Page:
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The New Haven union. : (New Haven, Conn.) 1895-192?
Alternative Titles:
  • New Haven evening union
Place of publication:
New Haven, Conn.
Geographic coverage:
  • New Haven, New Haven, Connecticut  |  View more titles from this: City County, State
New Haven Union Co.
Dates of publication:
  • Vol. 64, no. 59 (Mar. 9, 1895)-
  • English
  • Connecticut--New Haven.--fast--(OCoLC)fst01206280
  • New Haven (Conn.)--Newspapers.
  • Description based on: Vol. 64, no. 1 (Jan. 1, 1907).
  • Weekly ed.: New Haven union (New Haven, Conn. : 1886).
sn 92051126
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The New Haven union. January 2, 1905 , Image 1


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New Haven Union

The New Haven Union family of newspapers was born out of an 1870 printers' strike in New Haven, Connecticut. The strike attracted national attention after officers of the New Haven Typographical Union Number 47 were arrested for conspiracy, and a mass meeting of trades unions was held on the New Haven Green, attended by Alexander Troup, a journalist and officer of the National Typographical Union. From this meeting came the idea of starting an independent labor party in Connecticut, and to support it, a labor newspaper, which would be edited by Alexander Troup.

The first issue of the Sunday Morning Union was published on July 23, 1871. Although the labor party never came to fruition, the Union grew to be one of the largest circulated daily newspapers in New Haven, under the leadership of Alexander Troup and his wife Augusta Lewis Troup. Augusta Troup was a suffragist, journalist, and labor activist, who founded the first trade union for women in New York City, the Women's Typographical Union Local No. 1. She was also the first woman to hold office in the all-male International Typographical Union.

Initially, the Sunday Morning Union was published on Sundays, to the consternation of local clergy. The Troups then switched the publication date to Saturday, and from 1871 to 1873, the Saturday Evening Union was published. Weekly editions were published until 1901. The first daily edition, the Daily Evening Union, was published from 1873 to 1875. The daily newspaper was published as the New Haven Union from 1876 to 1893, the Evening Union from 1893 to 1895, and finally the New Haven Union from 1895 to 1927. From around 1895 until 1911, the daily Union had the largest annual circulation of any newspaper in New Haven, ranging from 13,000 to 18,000, declining after 1911.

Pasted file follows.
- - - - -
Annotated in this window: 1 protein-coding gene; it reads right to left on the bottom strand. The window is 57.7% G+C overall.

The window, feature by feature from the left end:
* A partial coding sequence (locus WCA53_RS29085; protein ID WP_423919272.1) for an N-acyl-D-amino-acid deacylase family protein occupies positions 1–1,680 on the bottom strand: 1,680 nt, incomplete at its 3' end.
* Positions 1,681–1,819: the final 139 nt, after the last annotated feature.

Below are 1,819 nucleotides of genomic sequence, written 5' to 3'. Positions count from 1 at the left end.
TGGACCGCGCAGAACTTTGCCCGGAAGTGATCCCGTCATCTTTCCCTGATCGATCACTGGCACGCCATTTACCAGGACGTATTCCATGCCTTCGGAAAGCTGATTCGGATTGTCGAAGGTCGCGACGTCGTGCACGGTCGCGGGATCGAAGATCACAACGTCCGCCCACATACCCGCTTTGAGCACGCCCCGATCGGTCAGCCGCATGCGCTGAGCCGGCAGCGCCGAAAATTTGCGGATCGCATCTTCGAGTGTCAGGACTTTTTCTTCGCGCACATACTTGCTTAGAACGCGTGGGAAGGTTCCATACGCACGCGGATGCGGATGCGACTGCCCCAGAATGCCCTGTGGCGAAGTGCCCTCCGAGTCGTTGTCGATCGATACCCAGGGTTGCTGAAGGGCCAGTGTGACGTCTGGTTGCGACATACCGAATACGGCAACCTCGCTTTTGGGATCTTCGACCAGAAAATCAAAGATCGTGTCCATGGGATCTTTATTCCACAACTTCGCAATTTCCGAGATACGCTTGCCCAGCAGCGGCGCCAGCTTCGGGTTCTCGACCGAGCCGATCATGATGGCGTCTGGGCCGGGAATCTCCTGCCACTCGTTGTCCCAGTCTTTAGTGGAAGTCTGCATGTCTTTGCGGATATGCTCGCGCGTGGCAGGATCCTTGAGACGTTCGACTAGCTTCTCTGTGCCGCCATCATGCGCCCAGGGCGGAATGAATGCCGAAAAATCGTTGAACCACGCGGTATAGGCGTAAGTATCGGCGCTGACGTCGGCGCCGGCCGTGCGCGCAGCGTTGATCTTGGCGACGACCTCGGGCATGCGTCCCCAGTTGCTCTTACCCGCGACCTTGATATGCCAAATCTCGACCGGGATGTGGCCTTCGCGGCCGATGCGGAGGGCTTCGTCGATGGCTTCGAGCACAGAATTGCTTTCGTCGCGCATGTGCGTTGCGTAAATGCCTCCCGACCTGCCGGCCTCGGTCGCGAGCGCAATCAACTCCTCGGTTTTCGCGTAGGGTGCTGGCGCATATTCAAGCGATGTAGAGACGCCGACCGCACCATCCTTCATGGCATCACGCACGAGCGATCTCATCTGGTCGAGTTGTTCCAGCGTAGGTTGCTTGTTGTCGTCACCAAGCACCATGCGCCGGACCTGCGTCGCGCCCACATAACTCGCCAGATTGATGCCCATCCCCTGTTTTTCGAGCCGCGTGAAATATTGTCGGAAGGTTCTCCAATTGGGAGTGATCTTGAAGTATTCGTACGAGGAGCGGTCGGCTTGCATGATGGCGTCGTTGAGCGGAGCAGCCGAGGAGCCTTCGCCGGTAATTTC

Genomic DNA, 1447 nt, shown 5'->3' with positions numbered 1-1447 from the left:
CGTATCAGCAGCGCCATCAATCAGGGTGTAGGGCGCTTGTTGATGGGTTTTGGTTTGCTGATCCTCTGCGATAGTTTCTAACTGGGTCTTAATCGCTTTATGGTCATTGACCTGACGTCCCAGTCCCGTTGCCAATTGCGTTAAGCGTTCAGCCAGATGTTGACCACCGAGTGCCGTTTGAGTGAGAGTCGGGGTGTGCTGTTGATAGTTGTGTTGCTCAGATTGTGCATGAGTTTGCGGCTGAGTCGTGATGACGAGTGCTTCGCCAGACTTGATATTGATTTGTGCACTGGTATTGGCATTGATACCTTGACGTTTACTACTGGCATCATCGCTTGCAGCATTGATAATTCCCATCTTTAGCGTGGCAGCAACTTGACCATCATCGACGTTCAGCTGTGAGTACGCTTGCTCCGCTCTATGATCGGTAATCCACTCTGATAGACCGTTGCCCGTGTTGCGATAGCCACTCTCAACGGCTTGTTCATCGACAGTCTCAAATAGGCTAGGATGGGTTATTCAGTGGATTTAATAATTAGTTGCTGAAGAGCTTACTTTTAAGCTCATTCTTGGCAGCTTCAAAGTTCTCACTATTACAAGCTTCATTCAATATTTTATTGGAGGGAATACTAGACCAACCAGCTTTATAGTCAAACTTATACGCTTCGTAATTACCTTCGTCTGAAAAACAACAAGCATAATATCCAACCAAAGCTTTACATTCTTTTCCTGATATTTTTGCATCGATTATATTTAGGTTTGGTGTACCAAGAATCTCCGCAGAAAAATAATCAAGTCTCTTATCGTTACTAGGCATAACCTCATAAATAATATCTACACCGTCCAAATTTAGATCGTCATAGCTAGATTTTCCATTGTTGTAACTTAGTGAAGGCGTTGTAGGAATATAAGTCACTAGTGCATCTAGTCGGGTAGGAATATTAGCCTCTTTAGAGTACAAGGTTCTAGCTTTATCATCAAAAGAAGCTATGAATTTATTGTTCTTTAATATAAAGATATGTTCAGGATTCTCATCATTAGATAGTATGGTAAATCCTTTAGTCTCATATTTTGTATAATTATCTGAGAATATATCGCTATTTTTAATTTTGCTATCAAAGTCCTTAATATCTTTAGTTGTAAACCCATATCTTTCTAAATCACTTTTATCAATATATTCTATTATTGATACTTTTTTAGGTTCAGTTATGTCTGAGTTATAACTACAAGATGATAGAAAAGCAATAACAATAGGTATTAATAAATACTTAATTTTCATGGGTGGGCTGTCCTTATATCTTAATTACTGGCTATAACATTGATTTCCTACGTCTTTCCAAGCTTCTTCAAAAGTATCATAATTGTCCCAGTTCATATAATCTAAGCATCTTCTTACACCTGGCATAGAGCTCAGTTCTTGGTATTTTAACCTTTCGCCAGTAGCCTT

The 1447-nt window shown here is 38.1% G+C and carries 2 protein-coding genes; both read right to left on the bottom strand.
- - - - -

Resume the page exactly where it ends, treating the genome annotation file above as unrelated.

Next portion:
The Union billed itself as the "People's Paper," and it mirrored the political and social beliefs of its founders, covering women's suffrage, union organization, and labor struggles. In its political views, the Union was fiercely Democratic. Alexander Troup was active in local Democratic politics, and friends with lawyer and politician William Jennings Bryan, who was frequently a subject of positive coverage on the pages of the Union. Frequent editorial commentary also championed the rights of the working class.

As befitting Augusta Troup's work as a suffragist, Union was solidly pro-woman's suffrage. News of suffrage activities in Connecticut and the United States were frequently featured on the pages of the Union, as well as news of international suffrage activities. Editorials argued in favor of suffrage, including one published on December 7, 1908, and written by "A. L. T."—likely Augusta Lewis Troup herself—that excoriated President Theodore Roosevelt for his comment that suffrage was not important, stating "The President believes 'that men and women should stand on an equality of right,' but does not believe 'that equality of right means identity of function.' Correctly translated, that means that women can bear all the burdens without any of the rights of citizenship."

After Alexander Troup's death in 1908, the Troups' son Philip served as editor until 1914, followed by his brother Alexander Troup, who was editor and publisher from 1916 to 1922. Philip returned as editor and publisher of the paper in 1923. In April 1927, the Union was purchased by the New Haven Times-Leader. At the time of the sale, Philip Troup issued a statement, quoted in the April 22, 1927, issue of the Hartford Courant, thanking employees "for your loyalty to me, to the Troup family and to this newspaper, which has been our property and in a very real sense your property since its founding by my father and mother fifty-six years ago."

Provided by: Connecticut State Library, Hartford, CT